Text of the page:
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Would your organisation have employed Mandela?

Nov 16, 2009 Business Daily, Management

“The current job market reminds me of a story about a church committee assigned to hire a new pastor. Numerous well-qualified candidates applied, but none seemed to meet the committee’s requirements. Frustrated with this perfectionism, one of the committee’s members submitted an anonymous résumé with the accomplishments of a certain priest who had lived and preached in Galilee 2,000 years before. The committee reviewed the résumé and rejected it. Even Jesus Christ wasn’t good enough.
Today’s job market is like that.”

GUY NADIVI, Forbes (22 October 2009)

After last week’s piece on promoting from within, a reader came to my website and referred me to an article in Forbes in similar vein. I liked it enough to feature it in Thought Leadership this week. It certainly makes us think about how we recruit people and what we look for.

Guy Nadivi suggests that HR departments and selection committees are so fixated on “credentials” that they would even reject Jesus Christ as a pastor! Which rings true: I can envisage the ensuing discussion as Jesus’s application is considered:

“Hmm, don’t like the beard. Might be too preachy for us. Would he be comfortable with the new technology – can this Jesus fellow blog? Seems to have a lot to say about the poor – is he a communist?” Decision: Reject.

My website reader suggested that even someone called Sunny Bindra might be rejected as a strategy manager these days! That rings true: I have indeed been rejected on my CV in the past (but subsequently hired). And I can picture an officious junior HR executive thinking: “No formal strategy qualification, eh? Not even an MBA. Reject.”

Jokes aside, this is a serious issue. We have become fixated on qualifications and experience, and apply those criteria robotically. And yet, as Nadivi points out, the “perfectly qualified” candidate might be exactly the wrong one, for he/she is very likely to have already mastered the job and may not have much growth left in that position. We should also be wary of “experts”: as Nadivi points out in his piece, “experts built the Titanic, amateurs built the Ark…”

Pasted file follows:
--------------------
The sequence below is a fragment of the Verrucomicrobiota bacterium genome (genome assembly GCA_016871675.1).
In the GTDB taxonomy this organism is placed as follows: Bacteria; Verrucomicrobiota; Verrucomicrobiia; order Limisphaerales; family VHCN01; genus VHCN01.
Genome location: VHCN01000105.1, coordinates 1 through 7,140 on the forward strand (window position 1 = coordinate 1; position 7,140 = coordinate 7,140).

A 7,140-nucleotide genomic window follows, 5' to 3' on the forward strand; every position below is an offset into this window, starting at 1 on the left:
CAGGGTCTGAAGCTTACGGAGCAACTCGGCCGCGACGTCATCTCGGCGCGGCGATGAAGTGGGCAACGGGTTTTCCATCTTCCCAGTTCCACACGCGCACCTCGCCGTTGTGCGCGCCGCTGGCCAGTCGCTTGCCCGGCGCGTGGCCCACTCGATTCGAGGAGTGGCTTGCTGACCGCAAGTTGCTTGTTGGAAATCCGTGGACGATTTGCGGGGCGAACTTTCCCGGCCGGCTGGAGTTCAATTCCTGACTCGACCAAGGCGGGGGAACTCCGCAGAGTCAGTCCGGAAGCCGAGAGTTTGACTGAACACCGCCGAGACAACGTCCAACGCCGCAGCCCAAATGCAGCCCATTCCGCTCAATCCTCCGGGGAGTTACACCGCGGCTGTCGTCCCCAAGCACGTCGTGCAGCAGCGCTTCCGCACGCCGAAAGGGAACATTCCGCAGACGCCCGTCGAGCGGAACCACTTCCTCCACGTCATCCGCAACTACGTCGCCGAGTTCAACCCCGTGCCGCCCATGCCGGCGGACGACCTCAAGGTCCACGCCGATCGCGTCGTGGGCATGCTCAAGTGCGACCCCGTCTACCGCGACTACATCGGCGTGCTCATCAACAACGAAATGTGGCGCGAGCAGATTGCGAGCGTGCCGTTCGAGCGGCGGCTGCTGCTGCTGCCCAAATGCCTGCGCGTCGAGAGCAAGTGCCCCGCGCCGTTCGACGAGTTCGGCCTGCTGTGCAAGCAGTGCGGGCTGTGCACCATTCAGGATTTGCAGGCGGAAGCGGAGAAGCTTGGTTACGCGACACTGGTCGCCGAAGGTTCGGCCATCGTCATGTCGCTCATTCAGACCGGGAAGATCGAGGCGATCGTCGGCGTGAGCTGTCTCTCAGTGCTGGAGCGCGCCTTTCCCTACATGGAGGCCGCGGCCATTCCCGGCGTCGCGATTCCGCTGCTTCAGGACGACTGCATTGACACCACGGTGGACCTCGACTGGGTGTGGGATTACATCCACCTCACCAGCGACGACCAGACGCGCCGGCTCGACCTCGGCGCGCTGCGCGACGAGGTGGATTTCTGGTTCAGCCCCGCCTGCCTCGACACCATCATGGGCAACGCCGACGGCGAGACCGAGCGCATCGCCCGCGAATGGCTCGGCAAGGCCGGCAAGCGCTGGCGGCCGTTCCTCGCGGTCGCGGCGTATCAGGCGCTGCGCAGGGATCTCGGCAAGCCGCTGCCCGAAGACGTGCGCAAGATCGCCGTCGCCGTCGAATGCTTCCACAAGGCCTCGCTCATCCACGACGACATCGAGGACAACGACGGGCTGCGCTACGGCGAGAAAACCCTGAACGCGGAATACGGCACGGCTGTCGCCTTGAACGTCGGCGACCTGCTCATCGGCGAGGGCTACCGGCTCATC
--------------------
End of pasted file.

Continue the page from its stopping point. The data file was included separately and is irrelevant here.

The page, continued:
We should always factor in two things: attitude, and passion for the job. If you can get those two things, you have probably got the right person for the job, regardless of qualifications. And which CV is going to capture those things? We should learn from Southwest Airlines, masters of recruitment. This is an airline whose very purpose statement is all about customer satisfaction. So they look very carefully for cabin crew who can empathise and connect with people. Their entire interview process is geared towards unearthing those gems who can behave like warm and friendly human beings – not corporate automatons.

Consider the following people who would have no chance of being hired by modern corporations: Steve Jobs (didn’t finish university); Bill Gates (not enough charisma); Barack Obama (unusual parenting and childhood); Richard Branson (no qualifications to speak of); Paul Kagame (too quiet); Nelson Mandela (a jailbird)!

We are trivialising the idea of talent, people. It really is NOT about what people have already achieved: it’s about what they are capable of growing into next. It’s NOT about how many A-grades they scored – it’s about how impassioned they are about the industry or product or profession in question. It’s NOT about how flawless their career has been to date – it’s about their resilience and ability to deal with unexpected adversity.

But gauging that stuff is too difficult, isn’t it? So we just dumb it all down and look at what people did at school, and who else hired them. Who would want to join the corporate treadmill these days? Not me. Perhaps all this rigidity is a good thing, after all: it’s forcing the REALLY talented people to go out and form their own organisations.

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